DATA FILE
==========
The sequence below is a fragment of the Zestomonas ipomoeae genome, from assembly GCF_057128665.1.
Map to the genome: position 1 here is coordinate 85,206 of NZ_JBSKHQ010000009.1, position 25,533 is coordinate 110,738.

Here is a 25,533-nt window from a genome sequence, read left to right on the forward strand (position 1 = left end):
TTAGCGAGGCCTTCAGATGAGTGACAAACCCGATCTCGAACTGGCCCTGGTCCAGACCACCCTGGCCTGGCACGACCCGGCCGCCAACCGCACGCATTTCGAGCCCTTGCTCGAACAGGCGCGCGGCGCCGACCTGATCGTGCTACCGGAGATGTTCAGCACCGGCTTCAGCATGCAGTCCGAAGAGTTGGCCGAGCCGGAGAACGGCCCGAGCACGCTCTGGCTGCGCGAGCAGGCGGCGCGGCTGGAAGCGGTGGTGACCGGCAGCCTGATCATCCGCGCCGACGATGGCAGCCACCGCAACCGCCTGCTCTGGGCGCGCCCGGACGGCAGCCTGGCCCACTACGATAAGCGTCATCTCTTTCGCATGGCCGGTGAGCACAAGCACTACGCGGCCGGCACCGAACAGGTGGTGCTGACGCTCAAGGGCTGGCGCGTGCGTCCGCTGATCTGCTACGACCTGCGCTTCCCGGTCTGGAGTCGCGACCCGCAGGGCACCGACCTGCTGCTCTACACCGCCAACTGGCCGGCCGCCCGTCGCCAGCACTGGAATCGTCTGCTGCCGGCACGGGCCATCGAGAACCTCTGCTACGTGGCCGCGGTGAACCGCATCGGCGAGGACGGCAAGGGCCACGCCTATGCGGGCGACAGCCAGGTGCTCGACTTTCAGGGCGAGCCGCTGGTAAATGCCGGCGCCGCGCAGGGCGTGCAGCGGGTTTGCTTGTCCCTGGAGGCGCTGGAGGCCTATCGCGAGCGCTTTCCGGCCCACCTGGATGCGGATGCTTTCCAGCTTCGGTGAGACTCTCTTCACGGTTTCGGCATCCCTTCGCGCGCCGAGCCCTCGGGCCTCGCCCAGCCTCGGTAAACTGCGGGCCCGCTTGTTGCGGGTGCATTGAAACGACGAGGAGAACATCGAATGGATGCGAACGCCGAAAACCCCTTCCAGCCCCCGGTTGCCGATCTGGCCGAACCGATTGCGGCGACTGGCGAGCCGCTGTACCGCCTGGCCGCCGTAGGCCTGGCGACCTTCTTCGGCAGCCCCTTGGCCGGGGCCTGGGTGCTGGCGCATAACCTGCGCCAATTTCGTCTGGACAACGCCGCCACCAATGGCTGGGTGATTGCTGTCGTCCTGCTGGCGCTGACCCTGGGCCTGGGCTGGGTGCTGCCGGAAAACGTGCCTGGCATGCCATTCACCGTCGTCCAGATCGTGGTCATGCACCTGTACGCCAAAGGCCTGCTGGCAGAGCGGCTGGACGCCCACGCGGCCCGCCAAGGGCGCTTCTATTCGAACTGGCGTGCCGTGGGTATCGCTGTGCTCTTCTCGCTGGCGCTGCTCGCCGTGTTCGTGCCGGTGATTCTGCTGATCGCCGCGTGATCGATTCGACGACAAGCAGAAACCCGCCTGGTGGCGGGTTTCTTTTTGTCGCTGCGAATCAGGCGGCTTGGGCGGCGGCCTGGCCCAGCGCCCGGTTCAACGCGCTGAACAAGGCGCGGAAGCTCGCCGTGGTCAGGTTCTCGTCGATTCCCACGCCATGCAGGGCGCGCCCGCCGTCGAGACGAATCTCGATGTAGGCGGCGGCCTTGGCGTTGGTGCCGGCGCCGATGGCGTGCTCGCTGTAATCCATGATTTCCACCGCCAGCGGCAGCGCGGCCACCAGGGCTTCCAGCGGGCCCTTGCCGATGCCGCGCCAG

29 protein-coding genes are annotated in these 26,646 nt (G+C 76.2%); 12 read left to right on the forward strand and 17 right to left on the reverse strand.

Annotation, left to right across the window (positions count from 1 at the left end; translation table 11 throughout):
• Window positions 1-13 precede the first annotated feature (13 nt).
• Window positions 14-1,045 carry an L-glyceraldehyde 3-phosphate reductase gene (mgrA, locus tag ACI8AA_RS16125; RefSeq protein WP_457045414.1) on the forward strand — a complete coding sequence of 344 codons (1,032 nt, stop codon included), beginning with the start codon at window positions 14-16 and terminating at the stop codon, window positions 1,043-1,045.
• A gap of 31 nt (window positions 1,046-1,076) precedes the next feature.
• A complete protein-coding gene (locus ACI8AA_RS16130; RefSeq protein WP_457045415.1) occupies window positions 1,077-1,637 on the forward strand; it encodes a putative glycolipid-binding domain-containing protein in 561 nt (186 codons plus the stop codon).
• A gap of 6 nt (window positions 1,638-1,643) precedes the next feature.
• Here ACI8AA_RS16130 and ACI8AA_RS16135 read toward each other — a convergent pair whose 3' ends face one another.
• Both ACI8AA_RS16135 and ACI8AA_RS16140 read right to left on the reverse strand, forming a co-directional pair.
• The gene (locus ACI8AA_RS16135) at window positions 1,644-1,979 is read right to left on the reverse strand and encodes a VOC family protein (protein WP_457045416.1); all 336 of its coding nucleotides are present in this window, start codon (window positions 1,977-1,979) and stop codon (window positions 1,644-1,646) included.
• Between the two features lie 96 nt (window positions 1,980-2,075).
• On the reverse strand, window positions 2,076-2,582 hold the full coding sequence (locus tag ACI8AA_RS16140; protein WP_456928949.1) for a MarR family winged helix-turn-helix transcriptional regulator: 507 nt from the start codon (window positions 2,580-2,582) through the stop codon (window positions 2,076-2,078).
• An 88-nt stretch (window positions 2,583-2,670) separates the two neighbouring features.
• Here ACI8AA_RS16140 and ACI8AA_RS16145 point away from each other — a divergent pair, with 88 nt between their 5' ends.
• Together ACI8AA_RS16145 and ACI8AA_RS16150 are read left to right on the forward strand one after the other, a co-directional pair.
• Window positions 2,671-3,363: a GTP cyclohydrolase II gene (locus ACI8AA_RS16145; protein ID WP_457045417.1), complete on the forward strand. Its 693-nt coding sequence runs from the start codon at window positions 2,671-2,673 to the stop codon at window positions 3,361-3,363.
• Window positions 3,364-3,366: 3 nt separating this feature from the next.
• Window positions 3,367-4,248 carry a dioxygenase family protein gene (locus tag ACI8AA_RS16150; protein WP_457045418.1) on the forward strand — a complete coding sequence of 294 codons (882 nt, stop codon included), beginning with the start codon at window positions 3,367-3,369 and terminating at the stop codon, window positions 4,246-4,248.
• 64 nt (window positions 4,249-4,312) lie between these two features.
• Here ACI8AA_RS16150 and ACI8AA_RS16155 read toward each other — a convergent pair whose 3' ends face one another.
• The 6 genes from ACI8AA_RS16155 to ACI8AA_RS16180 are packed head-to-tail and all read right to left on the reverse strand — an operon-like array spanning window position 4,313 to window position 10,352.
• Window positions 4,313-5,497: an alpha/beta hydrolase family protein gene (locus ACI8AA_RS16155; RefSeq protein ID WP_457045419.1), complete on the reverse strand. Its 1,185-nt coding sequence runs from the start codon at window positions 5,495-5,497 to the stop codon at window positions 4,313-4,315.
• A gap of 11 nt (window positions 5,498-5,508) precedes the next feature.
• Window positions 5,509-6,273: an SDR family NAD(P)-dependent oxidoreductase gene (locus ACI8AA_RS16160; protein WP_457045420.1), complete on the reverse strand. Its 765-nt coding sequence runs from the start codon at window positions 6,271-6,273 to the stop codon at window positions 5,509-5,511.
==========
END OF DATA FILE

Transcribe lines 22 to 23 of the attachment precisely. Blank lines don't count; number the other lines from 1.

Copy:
• Window positions 3,367-4,248 carry a dioxygenase family protein gene (locus tag ACI8AA_RS16150; protein WP_457045418.1) on the forward strand — a complete coding sequence of 294 codons (882 nt, stop codon included), beginning with the start codon at window positions 3,367-3,369 and terminating at the stop codon, window positions 4,246-4,248.
• 64 nt (window positions 4,249-4,312) lie between these two features.